It’s hard to imagine that someone today has not heard of the saga of The Lord of the Rings (from now on LOTR). What once started out as a sequel to a children’s book has evolved in one of the biggest franchises in history. For those who have not, here is a brief introduction to the epic high-fantasy novel by the British author J. R. R. Tolkien that started it all and the different adaptations of it.
Originally, the trilogy was intended as a sequel to the book “The Hobbit” that Tolkien had written for his children and published in 1937. It tells the story of the journey of the hobbit Bilbo Baggins who is out to find the dragon Smaug and receive a part of his treasure. Unexpectedly, this book received wide critical acclaim and was popular enough for the publisher to ask for a sequel.
So, the saga of the LOTR was born. Divided into three volumes, namely “The Fellowship of the Ring”, “The Two Towers” and “The Return of the King”, each consisting of two books, the novels tells the story of the hobbit Frodo Baggins, nephew of Bilbo Baggins. Together with a group of others, the Fellowship of the Ring, sets out to stop Sauron from conquering and ruling their home, a fictional place called Middle-earth. Over the course of the novel we follow them as they travel to the Mount Doom to destroy the One Ring that gives its owner the power to rule everything.
Published in July and November 1954 and October 1955 respectively, the books were a commercial success. Over 150 million copies have been sold to this day, making it one of the best-selling novels ever written.
What makes this case so incredibly interesting from a transmedial perspective is its setting. The universe it is set in does not simply exist in these novels, instead Tolkien has built an entire backstory around it, his so-called legendarium. It encompasses many different legends and mythological stories of the fictional universe Eä that also includes Middle-earth. They were published in 1977 as the book “The Silmarillion” after his death.
But not only did he create an entire history for this fictional universe, he also invented different languages, including several Elvish languages that are spoken by characters in LOTR and “The Hobbit”. Technically, anyone can learn these languages and many people do!
We can see that Tolkien has not only written one (or several) stories, but he has given us an entire universe to work with. Without knowing it then, he has created a transmedia wonderland.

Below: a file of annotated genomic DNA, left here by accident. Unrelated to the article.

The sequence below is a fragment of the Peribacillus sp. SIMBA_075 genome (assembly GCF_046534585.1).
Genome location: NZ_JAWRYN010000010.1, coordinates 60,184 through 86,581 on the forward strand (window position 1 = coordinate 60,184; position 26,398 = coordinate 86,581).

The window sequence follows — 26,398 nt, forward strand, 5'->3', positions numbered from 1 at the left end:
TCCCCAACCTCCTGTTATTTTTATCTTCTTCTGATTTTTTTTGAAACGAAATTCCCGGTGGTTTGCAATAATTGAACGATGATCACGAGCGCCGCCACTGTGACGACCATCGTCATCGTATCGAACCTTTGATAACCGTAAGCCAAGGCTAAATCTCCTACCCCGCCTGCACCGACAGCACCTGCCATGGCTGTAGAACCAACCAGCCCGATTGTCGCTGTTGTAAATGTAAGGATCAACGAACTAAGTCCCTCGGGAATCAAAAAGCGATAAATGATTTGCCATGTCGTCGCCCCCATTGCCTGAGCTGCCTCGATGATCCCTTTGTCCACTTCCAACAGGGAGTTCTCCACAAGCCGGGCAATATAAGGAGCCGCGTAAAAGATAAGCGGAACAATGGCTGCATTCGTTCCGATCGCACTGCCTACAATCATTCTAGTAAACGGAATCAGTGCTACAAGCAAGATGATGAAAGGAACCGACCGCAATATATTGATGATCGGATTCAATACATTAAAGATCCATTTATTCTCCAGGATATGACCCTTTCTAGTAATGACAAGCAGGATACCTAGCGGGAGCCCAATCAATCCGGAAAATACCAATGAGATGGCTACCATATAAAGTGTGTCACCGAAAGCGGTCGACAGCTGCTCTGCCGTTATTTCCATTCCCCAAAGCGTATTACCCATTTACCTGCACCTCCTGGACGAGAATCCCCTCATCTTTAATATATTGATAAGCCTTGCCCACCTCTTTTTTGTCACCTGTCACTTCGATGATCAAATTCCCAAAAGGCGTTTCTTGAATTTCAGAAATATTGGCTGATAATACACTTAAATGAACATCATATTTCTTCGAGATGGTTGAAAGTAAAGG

Lord of the Rings as a transmedia franchise
The story of LOTR and “The Hobbit” not only exists as in form of books but also has been adapted many times for several media formats: Movies, television, stage, radio, video games – you name it, they’ve made it.
Probably the best known cinematic adaptation of the books is the movie trilogy by director Peter Jackson. Nevertheless, there were attempts to create movies before that, with the first cartoon short dating back to 1966. Several other adaptations such as an animated film in 1978 and a Soviet adaptation of “The Hobbit” in 1985, the first live-action version, also exist.
Back to the film trilogy directed by Peter Jackson. The first part came out in 2001, followed by the second part in 2002 and the last one in 2003 to huge commercial and critical success. Amongst other awards, the movies won 17 Oscars and grossed almost $3-billion, making them the highest-earning motion picture trilogy in history. Interestingly enough, they were all shot simultaneously in New Zealand and later divided up into three parts. An adaptation of “The Hobbit” in form of a three-part prequel followed and was released between 2012 and 2014. Like the first three movies, they were a big success.
But the big screen was not the only format that LOTR was adapted for. A Swedish live-action movie was shown in 1970; it was inspired by the album ‘Music Inspired by Lord of the Rings’ by Bo Hasson. A few years later, in 1990, a Finnish live-action miniseries based on LOTR and “The Hobbit”, called “The Hobbits”, was also produced.